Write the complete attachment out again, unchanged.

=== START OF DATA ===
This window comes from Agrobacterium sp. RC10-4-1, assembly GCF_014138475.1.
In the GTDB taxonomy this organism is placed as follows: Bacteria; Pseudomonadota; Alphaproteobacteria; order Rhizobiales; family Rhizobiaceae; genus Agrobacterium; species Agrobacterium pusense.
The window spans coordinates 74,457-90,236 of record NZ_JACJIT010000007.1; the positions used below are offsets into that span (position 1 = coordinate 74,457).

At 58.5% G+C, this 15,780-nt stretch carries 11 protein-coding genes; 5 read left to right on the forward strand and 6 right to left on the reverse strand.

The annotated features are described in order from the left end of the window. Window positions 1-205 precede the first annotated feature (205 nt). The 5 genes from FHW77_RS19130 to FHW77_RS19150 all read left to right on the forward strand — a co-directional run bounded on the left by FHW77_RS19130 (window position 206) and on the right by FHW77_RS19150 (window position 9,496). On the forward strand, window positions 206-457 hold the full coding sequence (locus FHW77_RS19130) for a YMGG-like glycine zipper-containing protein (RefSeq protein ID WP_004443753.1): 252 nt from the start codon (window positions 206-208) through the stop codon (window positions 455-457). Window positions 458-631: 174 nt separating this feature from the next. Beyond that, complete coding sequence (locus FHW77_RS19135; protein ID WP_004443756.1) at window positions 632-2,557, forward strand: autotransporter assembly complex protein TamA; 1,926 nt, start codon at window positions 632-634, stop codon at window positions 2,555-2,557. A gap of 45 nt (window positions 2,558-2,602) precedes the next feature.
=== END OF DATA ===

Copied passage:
This window comes from Agrobacterium sp. RC10-4-1, assembly GCF_014138475.1.
In the GTDB taxonomy this organism is placed as follows: Bacteria; Pseudomonadota; Alphaproteobacteria; order Rhizobiales; family Rhizobiaceae; genus Agrobacterium; species Agrobacterium pusense.
The window spans coordinates 74,457-90,236 of record NZ_JACJIT010000007.1; the positions used below are offsets into that span (position 1 = coordinate 74,457).

At 58.5% G+C, this 15,780-nt stretch carries 11 protein-coding genes; 5 read left to right on the forward strand and 6 right to left on the reverse strand.

The annotated features are described in order from the left end of the window. Window positions 1-205 precede the first annotated feature (205 nt). The 5 genes from FHW77_RS19130 to FHW77_RS19150 all read left to right on the forward strand — a co-directional run bounded on the left by FHW77_RS19130 (window position 206) and on the right by FHW77_RS19150 (window position 9,496). On the forward strand, window positions 206-457 hold the full coding sequence (locus FHW77_RS19130) for a YMGG-like glycine zipper-containing protein (RefSeq protein ID WP_004443753.1): 252 nt from the start codon (window positions 206-208) through the stop codon (window positions 455-457). Window positions 458-631: 174 nt separating this feature from the next. Beyond that, complete coding sequence (locus FHW77_RS19135; protein ID WP_004443756.1) at window positions 632-2,557, forward strand: autotransporter assembly complex protein TamA; 1,926 nt, start codon at window positions 632-634, stop codon at window positions 2,555-2,557. A gap of 45 nt (window positions 2,558-2,602) precedes the next feature.